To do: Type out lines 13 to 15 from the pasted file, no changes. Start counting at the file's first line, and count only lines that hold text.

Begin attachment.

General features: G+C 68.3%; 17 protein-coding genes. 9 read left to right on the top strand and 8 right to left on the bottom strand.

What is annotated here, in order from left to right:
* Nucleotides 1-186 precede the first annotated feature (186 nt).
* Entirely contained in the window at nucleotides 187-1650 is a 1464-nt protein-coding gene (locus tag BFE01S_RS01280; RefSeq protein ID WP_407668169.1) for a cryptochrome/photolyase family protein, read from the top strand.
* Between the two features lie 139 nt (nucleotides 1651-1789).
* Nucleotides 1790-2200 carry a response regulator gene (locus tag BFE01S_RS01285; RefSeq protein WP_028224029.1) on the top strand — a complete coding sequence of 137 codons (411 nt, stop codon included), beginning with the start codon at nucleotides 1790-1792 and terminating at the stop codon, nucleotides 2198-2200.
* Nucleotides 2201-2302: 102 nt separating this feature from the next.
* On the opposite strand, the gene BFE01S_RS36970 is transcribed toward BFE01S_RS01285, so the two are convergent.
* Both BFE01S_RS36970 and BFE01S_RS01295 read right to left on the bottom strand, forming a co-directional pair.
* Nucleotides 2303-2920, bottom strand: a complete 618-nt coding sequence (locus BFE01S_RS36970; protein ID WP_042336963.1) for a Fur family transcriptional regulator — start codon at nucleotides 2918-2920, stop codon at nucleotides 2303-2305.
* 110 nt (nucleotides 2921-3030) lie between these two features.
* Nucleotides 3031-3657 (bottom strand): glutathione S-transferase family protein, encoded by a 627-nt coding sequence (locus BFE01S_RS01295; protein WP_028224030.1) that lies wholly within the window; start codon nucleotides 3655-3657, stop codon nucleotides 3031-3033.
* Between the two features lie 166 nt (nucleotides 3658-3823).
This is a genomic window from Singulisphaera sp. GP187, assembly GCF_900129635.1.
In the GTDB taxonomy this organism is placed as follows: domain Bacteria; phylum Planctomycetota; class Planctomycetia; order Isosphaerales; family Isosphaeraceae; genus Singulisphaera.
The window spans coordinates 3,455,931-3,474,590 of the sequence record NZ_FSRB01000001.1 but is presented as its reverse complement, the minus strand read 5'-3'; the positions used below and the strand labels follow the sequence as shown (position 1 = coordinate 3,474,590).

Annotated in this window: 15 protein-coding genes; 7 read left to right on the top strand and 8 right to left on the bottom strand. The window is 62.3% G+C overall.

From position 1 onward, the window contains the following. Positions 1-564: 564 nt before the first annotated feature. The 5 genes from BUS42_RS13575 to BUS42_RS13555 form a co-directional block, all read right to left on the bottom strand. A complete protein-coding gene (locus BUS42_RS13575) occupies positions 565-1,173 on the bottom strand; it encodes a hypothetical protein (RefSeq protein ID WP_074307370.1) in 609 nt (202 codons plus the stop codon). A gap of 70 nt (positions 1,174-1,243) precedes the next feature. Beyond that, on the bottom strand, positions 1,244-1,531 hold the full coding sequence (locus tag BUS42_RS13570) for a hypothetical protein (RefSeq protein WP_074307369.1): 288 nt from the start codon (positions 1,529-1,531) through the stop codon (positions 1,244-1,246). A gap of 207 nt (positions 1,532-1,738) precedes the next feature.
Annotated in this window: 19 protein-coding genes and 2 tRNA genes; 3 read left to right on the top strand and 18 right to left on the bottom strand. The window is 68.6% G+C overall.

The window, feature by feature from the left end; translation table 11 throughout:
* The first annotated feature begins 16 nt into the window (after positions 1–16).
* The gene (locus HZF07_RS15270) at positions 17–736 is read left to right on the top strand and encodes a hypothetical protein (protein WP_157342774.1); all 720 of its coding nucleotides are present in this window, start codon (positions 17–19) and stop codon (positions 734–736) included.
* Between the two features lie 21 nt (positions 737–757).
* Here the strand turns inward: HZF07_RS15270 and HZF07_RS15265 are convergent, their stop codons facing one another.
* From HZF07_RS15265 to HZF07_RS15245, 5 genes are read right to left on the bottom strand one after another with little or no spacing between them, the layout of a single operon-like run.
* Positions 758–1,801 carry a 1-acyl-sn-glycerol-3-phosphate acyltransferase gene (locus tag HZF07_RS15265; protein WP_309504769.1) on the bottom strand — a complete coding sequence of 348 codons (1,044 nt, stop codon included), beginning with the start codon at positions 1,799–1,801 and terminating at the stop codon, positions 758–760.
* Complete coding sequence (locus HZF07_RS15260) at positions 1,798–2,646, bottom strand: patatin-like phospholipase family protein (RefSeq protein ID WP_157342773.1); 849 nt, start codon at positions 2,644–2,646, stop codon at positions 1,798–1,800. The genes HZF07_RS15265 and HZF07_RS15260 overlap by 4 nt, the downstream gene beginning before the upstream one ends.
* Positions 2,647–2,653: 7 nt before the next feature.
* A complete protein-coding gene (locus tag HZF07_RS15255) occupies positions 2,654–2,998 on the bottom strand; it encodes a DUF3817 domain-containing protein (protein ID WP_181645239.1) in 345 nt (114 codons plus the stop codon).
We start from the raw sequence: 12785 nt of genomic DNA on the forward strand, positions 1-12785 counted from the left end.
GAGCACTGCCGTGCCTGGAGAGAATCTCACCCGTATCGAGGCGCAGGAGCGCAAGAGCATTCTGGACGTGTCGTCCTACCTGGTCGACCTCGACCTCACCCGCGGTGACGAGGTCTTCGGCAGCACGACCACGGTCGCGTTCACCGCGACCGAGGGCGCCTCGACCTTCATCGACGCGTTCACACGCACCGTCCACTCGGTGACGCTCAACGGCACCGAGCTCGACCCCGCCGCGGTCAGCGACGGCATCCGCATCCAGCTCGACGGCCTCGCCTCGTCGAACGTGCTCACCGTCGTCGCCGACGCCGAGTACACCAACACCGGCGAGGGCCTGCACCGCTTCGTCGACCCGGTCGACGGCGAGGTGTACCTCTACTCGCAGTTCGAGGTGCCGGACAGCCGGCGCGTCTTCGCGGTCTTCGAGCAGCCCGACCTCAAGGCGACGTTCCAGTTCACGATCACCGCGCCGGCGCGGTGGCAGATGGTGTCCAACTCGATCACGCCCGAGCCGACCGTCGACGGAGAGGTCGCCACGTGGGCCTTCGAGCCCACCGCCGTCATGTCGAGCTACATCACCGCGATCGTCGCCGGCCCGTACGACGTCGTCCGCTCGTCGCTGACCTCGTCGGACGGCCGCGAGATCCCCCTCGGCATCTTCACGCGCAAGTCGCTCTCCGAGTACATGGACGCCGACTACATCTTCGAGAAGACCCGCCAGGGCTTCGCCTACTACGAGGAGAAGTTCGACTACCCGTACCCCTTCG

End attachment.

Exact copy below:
* Between the two features lie 166 nt (nucleotides 3658-3823).
This is a genomic window from Singulisphaera sp. GP187, assembly GCF_900129635.1.
In the GTDB taxonomy this organism is placed as follows: domain Bacteria; phylum Planctomycetota; class Planctomycetia; order Isosphaerales; family Isosphaeraceae; genus Singulisphaera.